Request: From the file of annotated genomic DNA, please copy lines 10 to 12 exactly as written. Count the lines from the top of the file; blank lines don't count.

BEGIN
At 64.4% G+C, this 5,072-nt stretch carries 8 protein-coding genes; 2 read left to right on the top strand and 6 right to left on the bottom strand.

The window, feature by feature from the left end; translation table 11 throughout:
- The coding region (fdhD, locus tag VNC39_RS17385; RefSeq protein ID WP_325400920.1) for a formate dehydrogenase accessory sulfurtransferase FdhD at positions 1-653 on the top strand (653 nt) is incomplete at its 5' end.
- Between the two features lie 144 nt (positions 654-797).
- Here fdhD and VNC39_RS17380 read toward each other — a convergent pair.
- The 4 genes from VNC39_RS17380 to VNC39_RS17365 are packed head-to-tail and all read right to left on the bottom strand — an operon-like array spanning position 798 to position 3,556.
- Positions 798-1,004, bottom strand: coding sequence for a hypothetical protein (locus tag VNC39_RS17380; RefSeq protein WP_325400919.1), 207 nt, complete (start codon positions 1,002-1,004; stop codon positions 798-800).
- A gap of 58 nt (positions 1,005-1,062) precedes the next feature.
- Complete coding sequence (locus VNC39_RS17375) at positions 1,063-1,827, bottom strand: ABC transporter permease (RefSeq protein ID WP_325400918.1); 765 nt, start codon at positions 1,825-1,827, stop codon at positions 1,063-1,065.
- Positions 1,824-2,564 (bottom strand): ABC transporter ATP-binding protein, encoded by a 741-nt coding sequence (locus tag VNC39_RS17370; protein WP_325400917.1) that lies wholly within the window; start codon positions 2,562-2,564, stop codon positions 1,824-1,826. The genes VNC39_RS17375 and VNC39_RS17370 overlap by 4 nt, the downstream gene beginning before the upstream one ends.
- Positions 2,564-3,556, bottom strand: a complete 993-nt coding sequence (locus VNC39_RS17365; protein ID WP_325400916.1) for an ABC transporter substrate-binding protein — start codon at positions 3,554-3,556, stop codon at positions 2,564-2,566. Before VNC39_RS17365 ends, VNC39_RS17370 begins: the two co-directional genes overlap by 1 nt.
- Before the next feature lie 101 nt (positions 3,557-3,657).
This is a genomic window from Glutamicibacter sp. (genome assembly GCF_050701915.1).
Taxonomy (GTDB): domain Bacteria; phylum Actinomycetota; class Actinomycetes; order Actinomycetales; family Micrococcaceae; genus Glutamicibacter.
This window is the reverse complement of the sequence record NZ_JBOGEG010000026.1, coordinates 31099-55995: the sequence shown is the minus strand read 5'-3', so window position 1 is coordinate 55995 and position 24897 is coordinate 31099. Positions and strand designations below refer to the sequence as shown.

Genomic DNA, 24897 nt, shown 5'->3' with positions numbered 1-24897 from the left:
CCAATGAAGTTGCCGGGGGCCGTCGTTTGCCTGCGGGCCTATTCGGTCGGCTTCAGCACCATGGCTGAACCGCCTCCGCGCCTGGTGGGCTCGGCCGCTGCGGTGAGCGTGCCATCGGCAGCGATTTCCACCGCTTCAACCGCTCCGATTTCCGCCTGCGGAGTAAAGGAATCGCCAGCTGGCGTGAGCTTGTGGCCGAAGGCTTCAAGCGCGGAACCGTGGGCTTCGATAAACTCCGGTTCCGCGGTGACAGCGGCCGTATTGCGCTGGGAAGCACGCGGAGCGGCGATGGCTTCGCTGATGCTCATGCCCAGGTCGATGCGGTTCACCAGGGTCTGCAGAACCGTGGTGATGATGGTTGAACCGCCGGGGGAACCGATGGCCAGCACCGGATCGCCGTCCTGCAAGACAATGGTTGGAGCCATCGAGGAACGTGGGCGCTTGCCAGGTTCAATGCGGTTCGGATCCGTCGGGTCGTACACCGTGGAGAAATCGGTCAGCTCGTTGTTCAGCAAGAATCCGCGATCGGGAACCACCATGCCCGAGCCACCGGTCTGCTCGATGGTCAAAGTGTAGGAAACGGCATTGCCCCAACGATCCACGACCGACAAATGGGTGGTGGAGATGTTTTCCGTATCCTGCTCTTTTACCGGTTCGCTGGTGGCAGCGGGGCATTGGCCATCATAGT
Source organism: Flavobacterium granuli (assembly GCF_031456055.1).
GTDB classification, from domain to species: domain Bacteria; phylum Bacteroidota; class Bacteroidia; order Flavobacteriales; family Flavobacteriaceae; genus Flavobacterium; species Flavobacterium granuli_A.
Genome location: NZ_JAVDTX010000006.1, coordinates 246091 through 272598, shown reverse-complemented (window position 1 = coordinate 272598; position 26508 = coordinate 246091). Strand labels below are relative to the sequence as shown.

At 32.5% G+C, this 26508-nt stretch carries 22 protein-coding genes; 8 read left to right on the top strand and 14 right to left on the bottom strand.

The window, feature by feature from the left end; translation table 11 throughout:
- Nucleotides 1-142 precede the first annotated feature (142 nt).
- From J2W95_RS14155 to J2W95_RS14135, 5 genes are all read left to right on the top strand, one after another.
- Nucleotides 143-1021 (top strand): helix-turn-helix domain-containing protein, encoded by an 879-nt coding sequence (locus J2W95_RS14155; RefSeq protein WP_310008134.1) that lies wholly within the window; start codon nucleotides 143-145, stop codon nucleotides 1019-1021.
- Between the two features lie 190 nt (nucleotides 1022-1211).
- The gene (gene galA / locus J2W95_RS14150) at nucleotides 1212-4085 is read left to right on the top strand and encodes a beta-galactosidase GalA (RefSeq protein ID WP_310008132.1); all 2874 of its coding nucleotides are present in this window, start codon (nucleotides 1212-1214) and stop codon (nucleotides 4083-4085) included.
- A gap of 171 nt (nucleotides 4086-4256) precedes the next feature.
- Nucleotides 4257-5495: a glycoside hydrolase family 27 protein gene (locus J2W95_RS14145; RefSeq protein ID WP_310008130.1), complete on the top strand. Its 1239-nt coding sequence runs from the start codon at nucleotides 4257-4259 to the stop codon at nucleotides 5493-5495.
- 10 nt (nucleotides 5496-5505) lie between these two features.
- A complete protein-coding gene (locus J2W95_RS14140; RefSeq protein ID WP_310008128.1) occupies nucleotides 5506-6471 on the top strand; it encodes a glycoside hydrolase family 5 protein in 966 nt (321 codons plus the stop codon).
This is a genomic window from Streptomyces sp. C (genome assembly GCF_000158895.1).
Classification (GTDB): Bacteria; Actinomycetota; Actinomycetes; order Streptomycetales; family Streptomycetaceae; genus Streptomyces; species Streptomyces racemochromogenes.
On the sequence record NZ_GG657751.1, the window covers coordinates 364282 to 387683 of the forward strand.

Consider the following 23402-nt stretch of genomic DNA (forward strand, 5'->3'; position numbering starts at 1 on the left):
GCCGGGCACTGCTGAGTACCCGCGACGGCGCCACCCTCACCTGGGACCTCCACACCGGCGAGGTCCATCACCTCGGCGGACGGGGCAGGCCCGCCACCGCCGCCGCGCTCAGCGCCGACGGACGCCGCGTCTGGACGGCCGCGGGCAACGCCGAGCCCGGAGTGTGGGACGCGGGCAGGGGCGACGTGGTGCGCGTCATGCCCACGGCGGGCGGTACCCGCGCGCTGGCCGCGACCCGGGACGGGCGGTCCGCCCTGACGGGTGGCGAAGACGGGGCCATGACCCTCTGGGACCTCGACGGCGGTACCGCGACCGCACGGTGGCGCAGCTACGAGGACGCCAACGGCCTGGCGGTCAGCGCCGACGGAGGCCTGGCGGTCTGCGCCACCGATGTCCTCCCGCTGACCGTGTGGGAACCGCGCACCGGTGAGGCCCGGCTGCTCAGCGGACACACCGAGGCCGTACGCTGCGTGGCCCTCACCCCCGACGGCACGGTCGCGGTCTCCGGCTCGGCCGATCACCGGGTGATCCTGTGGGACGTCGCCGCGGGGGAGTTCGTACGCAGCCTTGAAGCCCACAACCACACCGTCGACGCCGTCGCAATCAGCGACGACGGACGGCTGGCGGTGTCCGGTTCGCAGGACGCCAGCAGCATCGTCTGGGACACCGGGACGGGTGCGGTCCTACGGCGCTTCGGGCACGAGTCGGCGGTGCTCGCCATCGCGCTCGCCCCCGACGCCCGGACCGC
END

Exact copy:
- Positions 1,824-2,564 (bottom strand): ABC transporter ATP-binding protein, encoded by a 741-nt coding sequence (locus tag VNC39_RS17370; protein WP_325400917.1) that lies wholly within the window; start codon positions 2,562-2,564, stop codon positions 1,824-1,826. The genes VNC39_RS17375 and VNC39_RS17370 overlap by 4 nt, the downstream gene beginning before the upstream one ends.
- Positions 2,564-3,556, bottom strand: a complete 993-nt coding sequence (locus VNC39_RS17365; protein ID WP_325400916.1) for an ABC transporter substrate-binding protein — start codon at positions 3,554-3,556, stop codon at positions 2,564-2,566. Before VNC39_RS17365 ends, VNC39_RS17370 begins: the two co-directional genes overlap by 1 nt.
- Before the next feature lie 101 nt (positions 3,557-3,657).